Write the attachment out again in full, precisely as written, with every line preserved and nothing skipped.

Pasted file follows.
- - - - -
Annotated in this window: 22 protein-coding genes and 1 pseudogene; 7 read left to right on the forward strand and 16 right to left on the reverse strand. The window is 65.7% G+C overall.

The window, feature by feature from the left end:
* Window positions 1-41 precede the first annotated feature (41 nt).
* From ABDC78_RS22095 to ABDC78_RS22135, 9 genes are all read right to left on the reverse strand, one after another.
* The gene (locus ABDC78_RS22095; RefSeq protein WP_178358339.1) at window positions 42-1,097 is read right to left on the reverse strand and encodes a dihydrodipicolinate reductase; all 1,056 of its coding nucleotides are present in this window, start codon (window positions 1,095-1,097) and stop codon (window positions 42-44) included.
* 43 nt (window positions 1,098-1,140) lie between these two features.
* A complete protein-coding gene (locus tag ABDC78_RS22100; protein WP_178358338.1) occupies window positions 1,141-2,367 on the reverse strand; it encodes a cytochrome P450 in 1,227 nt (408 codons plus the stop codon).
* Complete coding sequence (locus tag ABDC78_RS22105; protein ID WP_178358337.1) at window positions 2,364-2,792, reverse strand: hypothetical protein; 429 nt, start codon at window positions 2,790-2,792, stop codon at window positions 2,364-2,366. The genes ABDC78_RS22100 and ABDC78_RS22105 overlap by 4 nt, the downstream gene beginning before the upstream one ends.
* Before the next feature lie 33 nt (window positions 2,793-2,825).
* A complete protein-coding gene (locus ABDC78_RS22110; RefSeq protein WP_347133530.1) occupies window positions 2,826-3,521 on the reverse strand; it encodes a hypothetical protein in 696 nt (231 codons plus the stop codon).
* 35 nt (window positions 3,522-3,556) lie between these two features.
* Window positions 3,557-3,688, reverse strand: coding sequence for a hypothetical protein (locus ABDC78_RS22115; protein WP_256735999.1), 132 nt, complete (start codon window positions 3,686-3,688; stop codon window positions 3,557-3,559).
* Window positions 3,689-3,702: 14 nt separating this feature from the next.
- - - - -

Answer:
Annotated in this window: 22 protein-coding genes and 1 pseudogene; 7 read left to right on the forward strand and 16 right to left on the reverse strand. The window is 65.7% G+C overall.

The window, feature by feature from the left end:
* Window positions 1-41 precede the first annotated feature (41 nt).
* From ABDC78_RS22095 to ABDC78_RS22135, 9 genes are all read right to left on the reverse strand, one after another.
* The gene (locus ABDC78_RS22095; RefSeq protein WP_178358339.1) at window positions 42-1,097 is read right to left on the reverse strand and encodes a dihydrodipicolinate reductase; all 1,056 of its coding nucleotides are present in this window, start codon (window positions 1,095-1,097) and stop codon (window positions 42-44) included.
* 43 nt (window positions 1,098-1,140) lie between these two features.
* A complete protein-coding gene (locus tag ABDC78_RS22100; protein WP_178358338.1) occupies window positions 1,141-2,367 on the reverse strand; it encodes a cytochrome P450 in 1,227 nt (408 codons plus the stop codon).
* Complete coding sequence (locus tag ABDC78_RS22105; protein ID WP_178358337.1) at window positions 2,364-2,792, reverse strand: hypothetical protein; 429 nt, start codon at window positions 2,790-2,792, stop codon at window positions 2,364-2,366. The genes ABDC78_RS22100 and ABDC78_RS22105 overlap by 4 nt, the downstream gene beginning before the upstream one ends.
* Before the next feature lie 33 nt (window positions 2,793-2,825).
* A complete protein-coding gene (locus ABDC78_RS22110; RefSeq protein WP_347133530.1) occupies window positions 2,826-3,521 on the reverse strand; it encodes a hypothetical protein in 696 nt (231 codons plus the stop codon).
* 35 nt (window positions 3,522-3,556) lie between these two features.
* Window positions 3,557-3,688, reverse strand: coding sequence for a hypothetical protein (locus ABDC78_RS22115; protein WP_256735999.1), 132 nt, complete (start codon window positions 3,686-3,688; stop codon window positions 3,557-3,559).
* Window positions 3,689-3,702: 14 nt separating this feature from the next.